Ramosepele then cross-examined Thwala and raised the question of whether one gunshot or two were fired. Thwala said: “I might have heard a second gunshot, I can’t be sure because the first one really freaked me out.”

During the course of the cross-examination, Thwala evaded answering some questions, particularly those that related to statements provided to police by other eyewitnesses. He was unable to describe the gun and sharp object the intruders had.

Ramosepele put it to him: “In certain matters, you are confident as a matter of fact, but on uncomfortable matters, you develop amnesia.”

Neighbour’s statement of events 

When it was Nxumalo’s turn to cross-examine Thwala, he read out a statement by a neighbour that on the night of the murder, he heard a gunshot fired inside the Khumalo household. When he peeped through a window another shot went off, with nobody leaving the house.

Nxumalo said it was surprising that Thwala fled the house after a gunshot had been fired, leaving his best friend Meyiwa behind, and then he was not seen by the neighbour.

Nxumalo concluded his cross-examination by saying that Thwala’s testimony had been “invented” using Madlala’s testimony.

Last Friday, Thwala confirmed that he had been following the testimony of the previous witnesses through the media.

Suspects in custody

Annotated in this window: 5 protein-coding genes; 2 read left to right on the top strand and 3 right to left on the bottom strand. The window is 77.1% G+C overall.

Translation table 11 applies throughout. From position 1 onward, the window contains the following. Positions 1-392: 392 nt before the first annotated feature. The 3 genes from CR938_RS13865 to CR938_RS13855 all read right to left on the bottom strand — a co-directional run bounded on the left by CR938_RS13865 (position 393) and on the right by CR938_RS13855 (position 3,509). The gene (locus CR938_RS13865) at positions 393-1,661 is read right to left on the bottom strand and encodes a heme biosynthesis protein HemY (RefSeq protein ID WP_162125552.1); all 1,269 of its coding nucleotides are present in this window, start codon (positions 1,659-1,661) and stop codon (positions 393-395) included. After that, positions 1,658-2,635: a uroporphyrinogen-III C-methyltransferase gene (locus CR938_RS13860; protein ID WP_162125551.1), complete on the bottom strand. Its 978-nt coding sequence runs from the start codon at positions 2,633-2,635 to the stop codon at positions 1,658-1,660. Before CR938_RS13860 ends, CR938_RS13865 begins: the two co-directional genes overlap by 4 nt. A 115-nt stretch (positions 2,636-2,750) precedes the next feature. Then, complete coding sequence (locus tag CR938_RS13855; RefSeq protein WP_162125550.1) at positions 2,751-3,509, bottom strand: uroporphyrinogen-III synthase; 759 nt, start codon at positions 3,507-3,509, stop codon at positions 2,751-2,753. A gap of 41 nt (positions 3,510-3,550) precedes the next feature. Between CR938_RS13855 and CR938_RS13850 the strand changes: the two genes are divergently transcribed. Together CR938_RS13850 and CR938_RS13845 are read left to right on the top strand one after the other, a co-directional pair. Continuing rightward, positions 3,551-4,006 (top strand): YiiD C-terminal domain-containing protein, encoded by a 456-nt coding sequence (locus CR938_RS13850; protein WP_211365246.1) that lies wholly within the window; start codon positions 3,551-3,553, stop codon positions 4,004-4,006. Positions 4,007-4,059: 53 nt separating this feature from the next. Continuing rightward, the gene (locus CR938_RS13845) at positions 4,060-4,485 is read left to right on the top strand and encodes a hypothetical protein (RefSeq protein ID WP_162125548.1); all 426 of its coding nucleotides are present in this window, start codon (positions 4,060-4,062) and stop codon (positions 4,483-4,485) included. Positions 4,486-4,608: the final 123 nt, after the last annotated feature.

The five men on trial are Fisokuhle Ntuli, Muzikawukhulelwa Sibiya, Bongani Sandiso Ntanzi, Mthobisi Prince Mncube and Mthokoziseni Maphisa. They face charges of murder, attempted murder, armed robbery, possession of firearms without a licence and possession of ammunition. They have pleaded not guilty.

The five accused have been in custody since 26 October 2020, and the trial began on 25 April 2022. It has been prolonged by several delays for reasons including some of the accused changing their legal representation. The case had to be adjourned twice in the past week after defence lawyer Ramosepele fell ill, and after an interpreter failed to report for duty.


The trial is expected to be delayed further when the court goes on a long recess next month, with the future of the presiding judge, Tshifhiwa Maumela, hanging in the balance. He faces serious complaints relating to his failure to deliver judgments within a reasonable period.

The Judicial Service Commission (JSC) said if it was established the complaints were accurate, they would indicate incapacity, gross incompetence or gross misconduct. The commission advised President Cyril Ramaphosa to place Judge Maumela on suspension.

Read more in Daily Maverick: Senzo Meyiwa murder trial resumes with a cloud hanging over presiding judge 

Commenting on the delays in the matter, legal expert  Mannie Witz said the judge was likely to push for the trial to wrap up as soon as possible.  

“I am sure now that he is under the spotlight, he will want to try and finish as soon as possible so that he can get his own life in order. They will try and work through to try and make up for lost time.”

The trial continues. DM